OpenAIRE – OpenAIRE

“OpenAIRE aims to support the implementation of Open Access in Europe. It provides the means to promote  and realize the widespread adoption of the Open Access Policy, as set out by the ERC Scientific Council Guidelines for Open Access and the Open Access pilot launched by the European Commission.

OpenAIRE, a three-year project, will establish the infrastructure for researchers to support them in complying with the EC OA pilot and the ERC Guidelines on Open Access. It will provide an extensive  European Helpdesk System, based on a distributed network of national and regional liaison offices in 27 countries, to ensure localized help to researchers within their own context. It will build an OpenAIRE portal and e-Infrastructure for the repository networks and explore scientific data management services together with 5 disciplinary communities. It will also provide a repository facility for researchers who do not have access to an institutional or discipline-specific repository….”

SCOSS

“While such [OA] policy directives are essential to advancing open access, so too is an infrastructure that can support a publishing landscape steadily migrating to a state where “Open” is the default.

Many key services that now comprise the existing infrastructure, which has evolved over time, are non-commercial and far from financially secure. Some could even be described as “at risk”.

Being that many of these services are now fundamental to implementing Open Access and Open Science policies and supporting these workflows, securing them has become a growing concern of the broader OA and OS community.

The formation of the Global Sustainability Coalition for Open Science Services (SCOSS) represents a community-led effort to help maintain, and ultimately secure, vital infrastructure….

The Global Sustainability Coalition for Open Science Services (SCOSS) is a network of influential organisations committed to helping secure OA and OS infrastructure well into the future. Officially formed in early 2017, SCOSS’ purpose is to provide a new co-ordinated cost-sharing framework that will ultimately enable the broader OA and OS community to support the non-commercial services on which it depends.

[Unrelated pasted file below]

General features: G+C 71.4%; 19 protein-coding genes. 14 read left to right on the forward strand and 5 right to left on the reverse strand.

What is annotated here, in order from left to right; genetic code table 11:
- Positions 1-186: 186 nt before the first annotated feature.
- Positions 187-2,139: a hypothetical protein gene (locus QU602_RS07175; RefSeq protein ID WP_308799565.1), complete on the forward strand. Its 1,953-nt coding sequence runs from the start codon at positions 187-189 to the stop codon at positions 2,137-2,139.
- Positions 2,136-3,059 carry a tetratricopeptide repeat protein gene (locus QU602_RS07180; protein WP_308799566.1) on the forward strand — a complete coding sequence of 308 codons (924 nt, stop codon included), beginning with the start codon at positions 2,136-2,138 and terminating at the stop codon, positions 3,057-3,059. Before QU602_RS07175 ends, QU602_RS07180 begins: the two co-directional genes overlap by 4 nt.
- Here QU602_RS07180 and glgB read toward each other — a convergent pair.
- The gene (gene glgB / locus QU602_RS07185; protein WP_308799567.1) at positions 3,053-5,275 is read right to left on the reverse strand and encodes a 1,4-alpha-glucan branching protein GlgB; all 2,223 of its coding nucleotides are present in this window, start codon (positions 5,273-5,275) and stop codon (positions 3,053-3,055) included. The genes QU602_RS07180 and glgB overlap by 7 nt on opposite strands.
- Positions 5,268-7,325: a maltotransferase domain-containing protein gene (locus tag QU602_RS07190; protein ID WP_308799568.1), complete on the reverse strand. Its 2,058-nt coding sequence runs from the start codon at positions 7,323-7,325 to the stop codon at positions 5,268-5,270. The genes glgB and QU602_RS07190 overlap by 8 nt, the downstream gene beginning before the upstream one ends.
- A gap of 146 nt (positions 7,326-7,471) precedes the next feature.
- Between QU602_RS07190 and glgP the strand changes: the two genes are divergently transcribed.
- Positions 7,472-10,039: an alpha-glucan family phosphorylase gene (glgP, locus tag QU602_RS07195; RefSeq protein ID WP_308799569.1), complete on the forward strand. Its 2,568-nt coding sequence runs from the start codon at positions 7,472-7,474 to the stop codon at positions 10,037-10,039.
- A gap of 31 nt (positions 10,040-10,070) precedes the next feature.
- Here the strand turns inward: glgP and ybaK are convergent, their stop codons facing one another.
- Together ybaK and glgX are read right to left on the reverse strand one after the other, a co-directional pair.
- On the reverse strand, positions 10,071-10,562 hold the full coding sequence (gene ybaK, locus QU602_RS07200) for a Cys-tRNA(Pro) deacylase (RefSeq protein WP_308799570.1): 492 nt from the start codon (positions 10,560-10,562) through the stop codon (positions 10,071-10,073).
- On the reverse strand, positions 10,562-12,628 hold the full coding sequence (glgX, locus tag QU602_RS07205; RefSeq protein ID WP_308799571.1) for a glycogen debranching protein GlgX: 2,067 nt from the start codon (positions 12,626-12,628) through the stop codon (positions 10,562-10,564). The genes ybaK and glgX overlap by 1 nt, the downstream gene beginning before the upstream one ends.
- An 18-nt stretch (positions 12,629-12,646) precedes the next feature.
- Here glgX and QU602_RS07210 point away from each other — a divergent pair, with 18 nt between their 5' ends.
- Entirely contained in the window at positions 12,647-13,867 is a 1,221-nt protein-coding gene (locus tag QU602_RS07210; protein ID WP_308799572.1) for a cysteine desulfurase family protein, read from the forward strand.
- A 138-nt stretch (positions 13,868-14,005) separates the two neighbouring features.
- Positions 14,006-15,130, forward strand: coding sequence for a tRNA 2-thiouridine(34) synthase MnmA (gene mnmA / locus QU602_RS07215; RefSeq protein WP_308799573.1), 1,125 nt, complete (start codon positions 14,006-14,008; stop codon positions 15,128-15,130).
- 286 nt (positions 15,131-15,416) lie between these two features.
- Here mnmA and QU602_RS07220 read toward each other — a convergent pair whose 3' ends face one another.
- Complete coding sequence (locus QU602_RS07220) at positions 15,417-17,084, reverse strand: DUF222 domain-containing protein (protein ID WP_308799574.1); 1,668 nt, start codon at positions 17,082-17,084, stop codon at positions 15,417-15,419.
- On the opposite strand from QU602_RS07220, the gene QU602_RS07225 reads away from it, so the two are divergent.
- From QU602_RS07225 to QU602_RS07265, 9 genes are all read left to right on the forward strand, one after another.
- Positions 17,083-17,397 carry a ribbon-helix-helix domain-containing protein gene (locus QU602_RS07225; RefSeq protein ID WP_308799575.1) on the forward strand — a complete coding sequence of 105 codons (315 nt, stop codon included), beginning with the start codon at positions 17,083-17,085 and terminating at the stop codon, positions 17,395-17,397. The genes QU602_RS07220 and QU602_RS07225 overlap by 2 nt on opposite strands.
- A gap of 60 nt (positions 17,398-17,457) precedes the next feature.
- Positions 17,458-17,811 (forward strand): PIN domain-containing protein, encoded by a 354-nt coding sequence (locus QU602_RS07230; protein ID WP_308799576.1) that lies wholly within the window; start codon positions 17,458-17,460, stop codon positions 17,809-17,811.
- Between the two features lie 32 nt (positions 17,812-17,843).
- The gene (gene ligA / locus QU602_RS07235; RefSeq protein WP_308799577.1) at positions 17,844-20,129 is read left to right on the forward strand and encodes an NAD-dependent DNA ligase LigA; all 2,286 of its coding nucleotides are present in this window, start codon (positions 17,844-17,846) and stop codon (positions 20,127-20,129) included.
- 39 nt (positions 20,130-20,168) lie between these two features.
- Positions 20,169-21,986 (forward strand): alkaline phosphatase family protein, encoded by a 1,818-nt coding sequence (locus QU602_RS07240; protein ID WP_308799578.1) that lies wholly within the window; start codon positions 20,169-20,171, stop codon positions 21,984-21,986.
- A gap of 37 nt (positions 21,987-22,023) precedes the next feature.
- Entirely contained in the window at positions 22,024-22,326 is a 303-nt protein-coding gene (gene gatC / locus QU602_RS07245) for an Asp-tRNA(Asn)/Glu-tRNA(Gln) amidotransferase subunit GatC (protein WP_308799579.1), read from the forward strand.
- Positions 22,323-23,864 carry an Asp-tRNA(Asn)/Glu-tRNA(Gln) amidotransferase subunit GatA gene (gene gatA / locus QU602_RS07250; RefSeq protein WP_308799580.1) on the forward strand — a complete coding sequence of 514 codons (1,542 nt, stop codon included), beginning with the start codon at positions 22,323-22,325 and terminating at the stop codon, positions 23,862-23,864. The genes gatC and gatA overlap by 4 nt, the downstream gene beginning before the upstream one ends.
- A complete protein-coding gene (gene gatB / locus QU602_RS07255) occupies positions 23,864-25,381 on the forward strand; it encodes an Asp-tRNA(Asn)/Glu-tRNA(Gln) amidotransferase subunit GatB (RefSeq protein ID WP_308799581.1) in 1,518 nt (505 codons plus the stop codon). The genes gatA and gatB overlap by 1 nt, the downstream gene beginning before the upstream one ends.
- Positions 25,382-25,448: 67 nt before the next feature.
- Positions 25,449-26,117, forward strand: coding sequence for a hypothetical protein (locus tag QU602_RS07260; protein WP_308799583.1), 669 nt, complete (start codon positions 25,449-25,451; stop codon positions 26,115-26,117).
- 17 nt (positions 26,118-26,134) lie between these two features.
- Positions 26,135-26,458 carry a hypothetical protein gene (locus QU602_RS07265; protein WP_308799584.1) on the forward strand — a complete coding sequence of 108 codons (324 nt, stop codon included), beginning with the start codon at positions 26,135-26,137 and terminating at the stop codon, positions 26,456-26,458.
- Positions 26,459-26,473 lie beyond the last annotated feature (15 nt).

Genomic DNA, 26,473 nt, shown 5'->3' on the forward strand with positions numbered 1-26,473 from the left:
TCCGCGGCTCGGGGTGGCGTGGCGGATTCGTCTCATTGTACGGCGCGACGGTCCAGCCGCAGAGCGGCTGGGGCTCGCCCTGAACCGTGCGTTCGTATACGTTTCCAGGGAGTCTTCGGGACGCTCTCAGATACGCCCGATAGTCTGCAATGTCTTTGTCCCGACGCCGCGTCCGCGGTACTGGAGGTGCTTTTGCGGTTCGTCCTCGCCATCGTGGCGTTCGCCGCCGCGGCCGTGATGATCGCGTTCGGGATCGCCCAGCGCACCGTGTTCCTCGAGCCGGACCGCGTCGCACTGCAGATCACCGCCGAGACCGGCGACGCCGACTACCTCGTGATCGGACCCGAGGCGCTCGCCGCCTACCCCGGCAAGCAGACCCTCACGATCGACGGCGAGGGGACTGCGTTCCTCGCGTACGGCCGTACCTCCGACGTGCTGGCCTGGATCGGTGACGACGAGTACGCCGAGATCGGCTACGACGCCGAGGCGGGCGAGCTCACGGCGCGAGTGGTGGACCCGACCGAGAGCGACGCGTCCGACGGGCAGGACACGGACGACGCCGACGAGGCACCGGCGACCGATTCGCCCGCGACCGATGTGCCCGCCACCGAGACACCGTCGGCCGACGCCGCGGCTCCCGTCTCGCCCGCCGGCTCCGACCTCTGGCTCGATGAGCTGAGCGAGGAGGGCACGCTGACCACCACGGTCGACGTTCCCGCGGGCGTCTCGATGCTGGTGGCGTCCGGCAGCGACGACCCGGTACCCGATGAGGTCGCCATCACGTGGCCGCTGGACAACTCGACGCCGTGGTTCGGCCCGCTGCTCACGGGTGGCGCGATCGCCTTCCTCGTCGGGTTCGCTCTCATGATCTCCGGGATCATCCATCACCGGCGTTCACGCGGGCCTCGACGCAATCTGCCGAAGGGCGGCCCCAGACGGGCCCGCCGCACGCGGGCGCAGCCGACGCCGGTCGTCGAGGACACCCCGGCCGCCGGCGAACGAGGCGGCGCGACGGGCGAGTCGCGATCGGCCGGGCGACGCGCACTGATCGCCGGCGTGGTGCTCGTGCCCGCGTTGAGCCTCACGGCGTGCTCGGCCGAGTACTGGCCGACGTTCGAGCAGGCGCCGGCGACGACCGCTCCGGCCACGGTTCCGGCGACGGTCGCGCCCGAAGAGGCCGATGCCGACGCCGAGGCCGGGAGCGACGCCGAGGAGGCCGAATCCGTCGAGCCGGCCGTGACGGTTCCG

SCOSS will function primarily to help identify and track, via a registry, non-commercial services essential to Open Science, and to make qualified recommendations on which of these services should be considered for funding support….”

Open Data Maturity in Europe 2017

“The report “Open Data Maturity in Europe 2017: Open Data for a European Data Economy” shows that in 2017 countries have picked up pace in making increasing amounts of data available. When working with data, whatever the domain, we often forget that a lot of the data we use is collected and produced by the Public Sector. Data and Open Data play an increasingly disruptive role, leading to new digital business models, innovation and growth.”

African Academy of Sciences | AAS Open Research | News

“The African Academy of Sciences, in partnership with F1000, is launching a publication platform, AAS Open Research, to enable AAS funded and affiliated researchers to publish immediately and without barriers. AAS Open Research will showcase African research on the global stage in an innovative and transparent way. It will launch in early 2018, AAS- affiliated include its Fellows, Affiliates and those funded through the funding and science agenda platform that the Academy created with the NEPAD Agency, the Alliance for Accelerating Excellence in Science in Africa (AESA) will be able to publish there.”

Peter Suber, Half a dozen reasons why I support the Jussieu Call for Open Science and Bibl…